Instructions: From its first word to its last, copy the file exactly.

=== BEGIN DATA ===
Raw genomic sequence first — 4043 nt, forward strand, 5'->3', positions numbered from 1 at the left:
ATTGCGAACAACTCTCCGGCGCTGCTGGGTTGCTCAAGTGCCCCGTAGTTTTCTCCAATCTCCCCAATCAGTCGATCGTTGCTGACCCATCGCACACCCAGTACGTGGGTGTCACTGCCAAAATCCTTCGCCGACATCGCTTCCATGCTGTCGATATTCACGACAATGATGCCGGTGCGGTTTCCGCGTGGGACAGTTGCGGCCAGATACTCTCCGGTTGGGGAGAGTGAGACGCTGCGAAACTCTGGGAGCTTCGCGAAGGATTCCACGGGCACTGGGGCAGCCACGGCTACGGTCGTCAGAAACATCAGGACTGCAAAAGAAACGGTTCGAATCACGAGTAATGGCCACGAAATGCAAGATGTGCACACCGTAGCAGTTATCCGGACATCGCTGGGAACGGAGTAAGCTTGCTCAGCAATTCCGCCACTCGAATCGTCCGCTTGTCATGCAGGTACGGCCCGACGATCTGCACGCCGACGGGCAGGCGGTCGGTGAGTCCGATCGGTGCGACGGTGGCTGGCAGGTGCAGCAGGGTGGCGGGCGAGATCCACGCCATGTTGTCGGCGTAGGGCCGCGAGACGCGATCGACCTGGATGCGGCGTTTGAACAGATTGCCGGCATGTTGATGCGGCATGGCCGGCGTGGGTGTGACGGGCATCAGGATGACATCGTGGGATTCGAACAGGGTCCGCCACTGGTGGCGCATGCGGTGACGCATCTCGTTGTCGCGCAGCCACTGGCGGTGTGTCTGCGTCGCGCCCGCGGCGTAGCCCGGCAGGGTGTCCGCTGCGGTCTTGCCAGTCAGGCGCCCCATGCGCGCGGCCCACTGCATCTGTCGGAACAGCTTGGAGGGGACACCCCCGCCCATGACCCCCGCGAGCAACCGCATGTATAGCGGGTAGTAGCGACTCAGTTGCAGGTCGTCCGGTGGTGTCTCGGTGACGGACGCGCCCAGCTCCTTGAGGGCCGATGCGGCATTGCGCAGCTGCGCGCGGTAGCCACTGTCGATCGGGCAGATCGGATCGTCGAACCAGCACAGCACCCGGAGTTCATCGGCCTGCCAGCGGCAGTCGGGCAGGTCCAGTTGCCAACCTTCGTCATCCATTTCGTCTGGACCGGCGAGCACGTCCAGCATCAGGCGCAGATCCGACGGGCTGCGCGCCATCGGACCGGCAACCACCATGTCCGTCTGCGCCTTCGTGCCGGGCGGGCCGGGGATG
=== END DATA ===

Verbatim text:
Raw genomic sequence first — 4043 nt, forward strand, 5'->3', positions numbered from 1 at the left:
ATTGCGAACAACTCTCCGGCGCTGCTGGGTTGCTCAAGTGCCCCGTAGTTTTCTCCAATCTCCCCAATCAGTCGATCGTTGCTGACCCATCGCACACCCAGTACGTGGGTGTCACTGCCAAAATCCTTCGCCGACATCGCTTCCATGCTGTCGATATTCACGACAATGATGCCGGTGCGGTTTCCGCGTGGGACAGTTGCGGCCAGATACTCTCCGGTTGGGGAGAGTGAGACGCTGCGAAACTCTGGGAGCTTCGCGAAGGATTCCACGGGCACTGGGGCAGCCACGGCTACGGTCGTCAGAAACATCAGGACTGCAAAAGAAACGGTTCGAATCACGAGTAATGGCCACGAAATGCAAGATGTGCACACCGTAGCAGTTATCCGGACATCGCTGGGAACGGAGTAAGCTTGCTCAGCAATTCCGCCACTCGAATCGTCCGCTTGTCATGCAGGTACGGCCCGACGATCTGCACGCCGACGGGCAGGCGGTCGGTGAGTCCGATCGGTGCGACGGTGGCTGGCAGGTGCAGCAGGGTGGCGGGCGAGATCCACGCCATGTTGTCGGCGTAGGGCCGCGAGACGCGATCGACCTGGATGCGGCGTTTGAACAGATTGCCGGCATGTTGATGCGGCATGGCCGGCGTGGGTGTGACGGGCATCAGGATGACATCGTGGGATTCGAACAGGGTCCGCCACTGGTGGCGCATGCGGTGACGCATCTCGTTGTCGCGCAGCCACTGGCGGTGTGTCTGCGTCGCGCCCGCGGCGTAGCCCGGCAGGGTGTCCGCTGCGGTCTTGCCAGTCAGGCGCCCCATGCGCGCGGCCCACTGCATCTGTCGGAACAGCTTGGAGGGGACACCCCCGCCCATGACCCCCGCGAGCAACCGCATGTATAGCGGGTAGTAGCGACTCAGTTGCAGGTCGTCCGGTGGTGTCTCGGTGACGGACGCGCCCAGCTCCTTGAGGGCCGATGCGGCATTGCGCAGCTGCGCGCGGTAGCCACTGTCGATCGGGCAGATCGGATCGTCGAACCAGCACAGCACCCGGAGTTCATCGGCCTGCCAGCGGCAGTCGGGCAGGTCCAGTTGCCAACCTTCGTCATCCATTTCGTCTGGACCGGCGAGCACGTCCAGCATCAGGCGCAGATCCGACGGGCTGCGCGCCATCGGACCGGCAACCACCATGTCCGTCTGCGCCTTCGTGCCGGGCGGGCCGGGGATG